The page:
World War One: a History in 100 Stories has been written by Bruce Scates, professor at Monash, and Monash PhD students Rebecca Wheatley and Laura James, but the clearest message that emerged from its launch this evening in Melbourne was the number of other people involved besides the nominal authors. There were libraries and librarians, archives and archivists, universities and academics, and particularly the descendants of the characters depicted in the hundred stories. As well as, of course, the men and women in the stories.
There were 300 or so people at the launch, more than originally expected, and the latecomers, as promised, had to mill around outside. Among the historians present and acknowledged was Emeritus Professor Ken Inglis, the father of war and memory studies in Australia. The musical interludes were apposite and affecting – the line ‘Please don’t call me soldier because it’s not my name’ stuck in the memory – and the authors and the MC, Professor Rae Frances, hinted at the effort that had gone into the book.
Honest History noted particularly the theme that the book ‘challenges and extends the way we remember the Great War’. This, we thought, is on the right track. There was more along the same lines from the guest speaker and chief launcher, Emeritus Professor Jay Winter of Yale University. Among other things, he said that dealing with the Great War by means of individual stories is ‘an attempt to overcome the anonymity of mass death’. (This writer is heartily sick of the government commemorative industry constantly repeating the phrases ’62 000 dead’ and ‘101 000 dead’, as if the numbers on their own had meaning separate from the individual and family tragedies they represented.)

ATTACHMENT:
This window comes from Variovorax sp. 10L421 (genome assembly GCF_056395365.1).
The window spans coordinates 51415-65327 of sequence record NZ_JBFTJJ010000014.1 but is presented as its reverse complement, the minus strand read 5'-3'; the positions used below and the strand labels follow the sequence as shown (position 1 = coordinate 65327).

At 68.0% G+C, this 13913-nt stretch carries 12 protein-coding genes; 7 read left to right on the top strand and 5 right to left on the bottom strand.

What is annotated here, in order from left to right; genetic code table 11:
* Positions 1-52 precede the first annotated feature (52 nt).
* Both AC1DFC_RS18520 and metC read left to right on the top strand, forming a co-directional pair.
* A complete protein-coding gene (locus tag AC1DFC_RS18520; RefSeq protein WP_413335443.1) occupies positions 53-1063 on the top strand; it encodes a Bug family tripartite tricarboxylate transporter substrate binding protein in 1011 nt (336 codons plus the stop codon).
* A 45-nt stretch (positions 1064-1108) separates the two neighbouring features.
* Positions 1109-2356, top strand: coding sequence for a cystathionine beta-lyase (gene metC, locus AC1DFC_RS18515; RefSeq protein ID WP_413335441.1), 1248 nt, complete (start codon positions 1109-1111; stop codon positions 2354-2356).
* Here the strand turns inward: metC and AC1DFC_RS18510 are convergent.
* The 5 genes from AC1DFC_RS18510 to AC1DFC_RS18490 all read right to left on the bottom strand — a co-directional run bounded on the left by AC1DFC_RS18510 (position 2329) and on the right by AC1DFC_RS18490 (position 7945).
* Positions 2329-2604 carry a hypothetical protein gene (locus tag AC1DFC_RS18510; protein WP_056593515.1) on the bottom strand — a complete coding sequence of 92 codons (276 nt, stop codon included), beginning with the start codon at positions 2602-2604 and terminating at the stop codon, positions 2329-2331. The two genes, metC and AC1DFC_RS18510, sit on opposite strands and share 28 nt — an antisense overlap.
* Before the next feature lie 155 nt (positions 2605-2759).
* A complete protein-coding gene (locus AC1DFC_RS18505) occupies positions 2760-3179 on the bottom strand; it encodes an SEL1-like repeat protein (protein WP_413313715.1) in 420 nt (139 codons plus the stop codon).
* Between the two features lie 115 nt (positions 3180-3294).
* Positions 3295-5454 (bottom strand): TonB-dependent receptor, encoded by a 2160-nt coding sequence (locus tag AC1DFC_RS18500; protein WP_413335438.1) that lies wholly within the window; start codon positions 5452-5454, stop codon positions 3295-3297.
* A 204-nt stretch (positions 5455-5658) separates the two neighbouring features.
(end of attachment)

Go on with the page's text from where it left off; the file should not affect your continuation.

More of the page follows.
Professor Winter also made the point that how we construct the past depends upon our view of the future. This writer immediately thought of the bloodthirsty remembrance speeches of former Anzac centenary minister, Michael Ronaldson, and wondered what sort of future he had in mind. But Professor Winter detected a growing and encouraging trend among historians to see war as an illegitimate way of defending national honour. So that was hopeful.
Finally, Professor Winter spoke of how small things in the history of war – individual stories – have been eclipsed by large, constructed national myths, grand stories about what nations think they are and have been. We should be looking not for superheroes but for little heroes – men and women who were betrayed by moral pygmies in positions of power.
Honest History will review the book soon. Meanwhile, there are more resources on the 100 Stories website, including an online course commencing shortly which already has 10 000 students signed up worldwide.
11 November 2015